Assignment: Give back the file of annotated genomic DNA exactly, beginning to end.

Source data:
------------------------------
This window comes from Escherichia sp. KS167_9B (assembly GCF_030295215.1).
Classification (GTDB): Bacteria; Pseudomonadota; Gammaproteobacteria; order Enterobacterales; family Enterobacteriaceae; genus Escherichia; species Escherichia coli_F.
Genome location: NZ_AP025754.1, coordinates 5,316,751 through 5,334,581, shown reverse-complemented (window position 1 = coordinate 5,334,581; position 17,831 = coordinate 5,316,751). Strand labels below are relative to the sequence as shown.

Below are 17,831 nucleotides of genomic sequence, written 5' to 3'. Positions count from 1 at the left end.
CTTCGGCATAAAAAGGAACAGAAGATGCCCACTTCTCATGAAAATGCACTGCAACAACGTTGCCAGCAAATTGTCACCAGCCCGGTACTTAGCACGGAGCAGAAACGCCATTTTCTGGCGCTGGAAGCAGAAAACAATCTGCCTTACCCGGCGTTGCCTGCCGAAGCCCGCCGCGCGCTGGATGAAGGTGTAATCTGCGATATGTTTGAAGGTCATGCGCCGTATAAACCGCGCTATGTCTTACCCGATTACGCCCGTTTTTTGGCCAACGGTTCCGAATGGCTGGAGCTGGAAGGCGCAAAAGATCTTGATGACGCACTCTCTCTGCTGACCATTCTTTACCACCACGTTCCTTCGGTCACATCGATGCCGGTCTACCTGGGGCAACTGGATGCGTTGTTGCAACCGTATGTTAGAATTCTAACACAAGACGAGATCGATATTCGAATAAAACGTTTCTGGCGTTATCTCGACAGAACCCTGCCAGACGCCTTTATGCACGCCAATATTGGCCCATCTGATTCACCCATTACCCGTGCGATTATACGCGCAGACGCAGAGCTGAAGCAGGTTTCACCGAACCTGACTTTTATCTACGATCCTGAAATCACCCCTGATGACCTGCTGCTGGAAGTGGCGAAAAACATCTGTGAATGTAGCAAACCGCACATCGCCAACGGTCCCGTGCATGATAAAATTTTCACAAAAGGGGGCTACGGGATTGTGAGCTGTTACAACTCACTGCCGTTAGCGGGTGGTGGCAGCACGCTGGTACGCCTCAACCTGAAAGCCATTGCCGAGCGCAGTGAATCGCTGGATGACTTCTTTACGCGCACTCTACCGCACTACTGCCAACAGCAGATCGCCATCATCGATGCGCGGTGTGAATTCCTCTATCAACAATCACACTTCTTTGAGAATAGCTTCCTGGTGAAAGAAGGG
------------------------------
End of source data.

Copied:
This window comes from Escherichia sp. KS167_9B (assembly GCF_030295215.1).
Classification (GTDB): Bacteria; Pseudomonadota; Gammaproteobacteria; order Enterobacterales; family Enterobacteriaceae; genus Escherichia; species Escherichia coli_F.
Genome location: NZ_AP025754.1, coordinates 5,316,751 through 5,334,581, shown reverse-complemented (window position 1 = coordinate 5,334,581; position 17,831 = coordinate 5,316,751). Strand labels below are relative to the sequence as shown.

Below are 17,831 nucleotides of genomic sequence, written 5' to 3'. Positions count from 1 at the left end.
CTTCGGCATAAAAAGGAACAGAAGATGCCCACTTCTCATGAAAATGCACTGCAACAACGTTGCCAGCAAATTGTCACCAGCCCGGTACTTAGCACGGAGCAGAAACGCCATTTTCTGGCGCTGGAAGCAGAAAACAATCTGCCTTACCCGGCGTTGCCTGCCGAAGCCCGCCGCGCGCTGGATGAAGGTGTAATCTGCGATATGTTTGAAGGTCATGCGCCGTATAAACCGCGCTATGTCTTACCCGATTACGCCCGTTTTTTGGCCAACGGTTCCGAATGGCTGGAGCTGGAAGGCGCAAAAGATCTTGATGACGCACTCTCTCTGCTGACCATTCTTTACCACCACGTTCCTTCGGTCACATCGATGCCGGTCTACCTGGGGCAACTGGATGCGTTGTTGCAACCGTATGTTAGAATTCTAACACAAGACGAGATCGATATTCGAATAAAACGTTTCTGGCGTTATCTCGACAGAACCCTGCCAGACGCCTTTATGCACGCCAATATTGGCCCATCTGATTCACCCATTACCCGTGCGATTATACGCGCAGACGCAGAGCTGAAGCAGGTTTCACCGAACCTGACTTTTATCTACGATCCTGAAATCACCCCTGATGACCTGCTGCTGGAAGTGGCGAAAAACATCTGTGAATGTAGCAAACCGCACATCGCCAACGGTCCCGTGCATGATAAAATTTTCACAAAAGGGGGCTACGGGATTGTGAGCTGTTACAACTCACTGCCGTTAGCGGGTGGTGGCAGCACGCTGGTACGCCTCAACCTGAAAGCCATTGCCGAGCGCAGTGAATCGCTGGATGACTTCTTTACGCGCACTCTACCGCACTACTGCCAACAGCAGATCGCCATCATCGATGCGCGGTGTGAATTCCTCTATCAACAATCACACTTCTTTGAGAATAGCTTCCTGGTGAAAGAAGGG